Friday, December 05, 2008

More on "Atonement": Before Tyndale

Blue Letter Bible
A Great Online Resource
(Image from Blue Letter Bible)

I said that I was finished with atonement, but I guess that I was wrong, for I have found a few interesting online passages that are worth reading . . . if one has an interest in this sort of thing.

As for the first passage, I was directed to it by a man in my Bible study class last Sunday. The passage is from an article on "Atonement," by William Owen Carver, and was published in the 1913 edition of the International Standard Bible Encyclopaedia, which is in the public domain and therefore can appear in its entirety online without royalties. The online copy that I used is found at the Blue Letter Bible website, and here is a sample passage from Carver's words on atonement:
It is obvious that the English word "atonement" does not correspond etymologically with any Hebrew or Greek word which it translates. Furthermore, the Greek words in both Septuagint and New Testament do not correspond exactly to the Hebrew words; especially is it true that the root idea of the most frequently employed Hebrew word, "cover," is not found in any of the Greek words employed. These remarks apply to both verbs and substantives The English word is derived from the phrase "at one," and signifies, etymologically, harmony of relationship or unity of life, etc. It is a rare instance of an AS [Anglo-Saxon] theological term; and, like all purely English terms employed in theology, takes its meaning, not from its origin, but from theological content of the thinking of the Continental and Latin-speaking Schoolmen who employed such English terms as seemed most nearly to convey to the hearers and readers their ideas. Not only was no effort made to convey the original Hebrew and Greek meanings by means of English words, but no effort was made toward uniformity in translating of Hebrew and Greek words by their English equivalents.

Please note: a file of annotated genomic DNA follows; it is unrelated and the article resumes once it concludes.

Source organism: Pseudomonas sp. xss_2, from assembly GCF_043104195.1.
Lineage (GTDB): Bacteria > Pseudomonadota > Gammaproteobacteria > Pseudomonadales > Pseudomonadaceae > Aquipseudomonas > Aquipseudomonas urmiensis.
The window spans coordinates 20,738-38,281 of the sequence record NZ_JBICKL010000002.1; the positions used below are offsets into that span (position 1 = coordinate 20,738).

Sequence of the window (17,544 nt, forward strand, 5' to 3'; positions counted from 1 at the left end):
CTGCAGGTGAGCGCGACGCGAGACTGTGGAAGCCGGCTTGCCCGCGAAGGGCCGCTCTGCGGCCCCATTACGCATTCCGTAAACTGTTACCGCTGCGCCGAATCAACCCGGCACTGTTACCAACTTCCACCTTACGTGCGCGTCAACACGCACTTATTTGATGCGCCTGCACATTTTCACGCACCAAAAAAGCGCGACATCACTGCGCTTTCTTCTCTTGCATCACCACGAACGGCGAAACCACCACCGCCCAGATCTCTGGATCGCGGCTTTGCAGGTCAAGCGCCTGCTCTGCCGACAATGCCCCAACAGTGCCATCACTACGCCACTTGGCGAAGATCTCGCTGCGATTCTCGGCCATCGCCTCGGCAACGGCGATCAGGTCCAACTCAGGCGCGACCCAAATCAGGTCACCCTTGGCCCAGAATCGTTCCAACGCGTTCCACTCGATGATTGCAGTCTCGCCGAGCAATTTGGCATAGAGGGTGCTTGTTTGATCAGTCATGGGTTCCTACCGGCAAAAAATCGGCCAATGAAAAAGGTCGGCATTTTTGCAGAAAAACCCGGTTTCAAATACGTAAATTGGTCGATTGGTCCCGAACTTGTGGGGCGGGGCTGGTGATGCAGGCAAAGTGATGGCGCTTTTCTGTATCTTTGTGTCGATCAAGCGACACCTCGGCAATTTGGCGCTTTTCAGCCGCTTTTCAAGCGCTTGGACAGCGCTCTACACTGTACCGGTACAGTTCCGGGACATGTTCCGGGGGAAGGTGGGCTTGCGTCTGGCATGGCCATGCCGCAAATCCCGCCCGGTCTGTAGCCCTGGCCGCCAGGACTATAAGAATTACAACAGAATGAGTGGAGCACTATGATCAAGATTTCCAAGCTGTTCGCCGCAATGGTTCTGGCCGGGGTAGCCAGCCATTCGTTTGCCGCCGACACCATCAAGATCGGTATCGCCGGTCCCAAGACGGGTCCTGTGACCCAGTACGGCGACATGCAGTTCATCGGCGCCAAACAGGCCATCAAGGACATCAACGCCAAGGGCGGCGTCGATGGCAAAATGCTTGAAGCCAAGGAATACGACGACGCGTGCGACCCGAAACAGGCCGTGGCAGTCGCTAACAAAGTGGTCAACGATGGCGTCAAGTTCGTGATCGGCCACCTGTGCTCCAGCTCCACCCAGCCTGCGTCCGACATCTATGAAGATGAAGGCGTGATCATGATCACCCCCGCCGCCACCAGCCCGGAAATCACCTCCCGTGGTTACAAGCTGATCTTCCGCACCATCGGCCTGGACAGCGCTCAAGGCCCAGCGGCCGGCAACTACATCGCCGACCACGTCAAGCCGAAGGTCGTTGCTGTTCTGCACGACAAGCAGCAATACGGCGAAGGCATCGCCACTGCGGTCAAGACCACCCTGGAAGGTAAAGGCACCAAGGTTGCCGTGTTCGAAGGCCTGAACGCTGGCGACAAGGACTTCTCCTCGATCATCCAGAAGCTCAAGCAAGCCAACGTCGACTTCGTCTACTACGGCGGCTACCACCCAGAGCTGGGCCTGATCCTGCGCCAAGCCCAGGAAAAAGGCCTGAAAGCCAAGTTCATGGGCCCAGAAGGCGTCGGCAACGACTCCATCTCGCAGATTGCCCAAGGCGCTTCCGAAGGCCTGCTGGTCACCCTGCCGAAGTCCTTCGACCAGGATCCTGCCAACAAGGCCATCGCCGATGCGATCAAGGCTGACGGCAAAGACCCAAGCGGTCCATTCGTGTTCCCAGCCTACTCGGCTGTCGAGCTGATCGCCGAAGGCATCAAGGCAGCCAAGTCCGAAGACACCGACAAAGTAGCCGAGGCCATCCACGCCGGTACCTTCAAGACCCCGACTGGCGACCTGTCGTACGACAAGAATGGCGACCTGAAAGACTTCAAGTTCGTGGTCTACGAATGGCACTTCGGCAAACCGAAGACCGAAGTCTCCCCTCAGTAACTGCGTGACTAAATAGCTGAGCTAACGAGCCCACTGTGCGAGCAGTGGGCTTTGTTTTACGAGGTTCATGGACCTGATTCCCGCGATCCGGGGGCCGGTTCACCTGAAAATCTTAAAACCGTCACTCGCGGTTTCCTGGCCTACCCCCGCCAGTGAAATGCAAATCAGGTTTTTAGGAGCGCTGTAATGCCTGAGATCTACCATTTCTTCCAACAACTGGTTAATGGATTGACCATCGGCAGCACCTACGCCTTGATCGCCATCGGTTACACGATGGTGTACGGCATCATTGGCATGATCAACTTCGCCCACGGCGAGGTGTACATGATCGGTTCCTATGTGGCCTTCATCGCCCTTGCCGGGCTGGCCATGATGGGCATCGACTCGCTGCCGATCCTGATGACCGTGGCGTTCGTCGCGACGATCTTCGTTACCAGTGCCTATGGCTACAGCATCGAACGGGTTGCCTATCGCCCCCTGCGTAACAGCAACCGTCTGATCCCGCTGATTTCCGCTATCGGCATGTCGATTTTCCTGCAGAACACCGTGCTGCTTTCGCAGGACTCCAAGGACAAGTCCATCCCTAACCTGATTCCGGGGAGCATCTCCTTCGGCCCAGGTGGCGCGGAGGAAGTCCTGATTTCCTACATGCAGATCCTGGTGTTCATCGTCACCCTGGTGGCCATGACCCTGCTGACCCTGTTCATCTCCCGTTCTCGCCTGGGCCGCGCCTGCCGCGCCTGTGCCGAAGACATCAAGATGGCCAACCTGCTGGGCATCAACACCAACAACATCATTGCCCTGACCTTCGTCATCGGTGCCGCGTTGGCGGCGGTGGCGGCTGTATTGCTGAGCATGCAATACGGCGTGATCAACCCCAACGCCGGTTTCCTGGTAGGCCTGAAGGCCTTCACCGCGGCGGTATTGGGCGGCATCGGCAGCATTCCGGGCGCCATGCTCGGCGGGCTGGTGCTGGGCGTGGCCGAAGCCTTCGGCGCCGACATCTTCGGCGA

Carver's tone suggests dissatisfaction with the term "atonement," and he seems to be blaming the Medieval Scholastics with his reference to "the Continental and Latin-speaking Schoolmen." I wish that he had said a bit more on this point. Who were these "Schoolment"? Did Carver consider William Tyndale a "scholastic"? Oddly, Carver avoids any mention of Tyndale in his article. I wonder why. Does Carver think that the word "atonement" occurs in theological vocabulary prior to Tyndale . . . in Scholastic writings when the writers bothered to render the Latin expression in English?

I've been refering to the term "atonement" as Tyndale's coinage, but that may be mistaken, for I recall that I'd earlier found the following etymology in the Online Etymological Dictionary:
atone (v.) 1555, from adv. phrase atonen (c.1300) "in accord," lit. "at one," a contraction of at and one. It retains the older pronunciation of one. The phrase perhaps is modeled on L. adunare "unite," from ad- "to, at" + unum "one." Atonement is 1513; theological sense dates from 1526.
This dictionary gives a secular origin dating to 1513, for it specifies that the "theological sense dates from 1526," and that would be Tyndale's New Testament use of the term. Since this online dictionary does not cite the 1513 source, I was forced to go offline and check my Oxford English Dictionary (OED), which says:
1513 MORE Rich. III Wks. 41 Having more regarde to their olde variaunce then their newe attonement.

1513 MORE Edw. V Wks. 40 Of which . . none of vs hath any thing the lesse nede, for the late made attonemente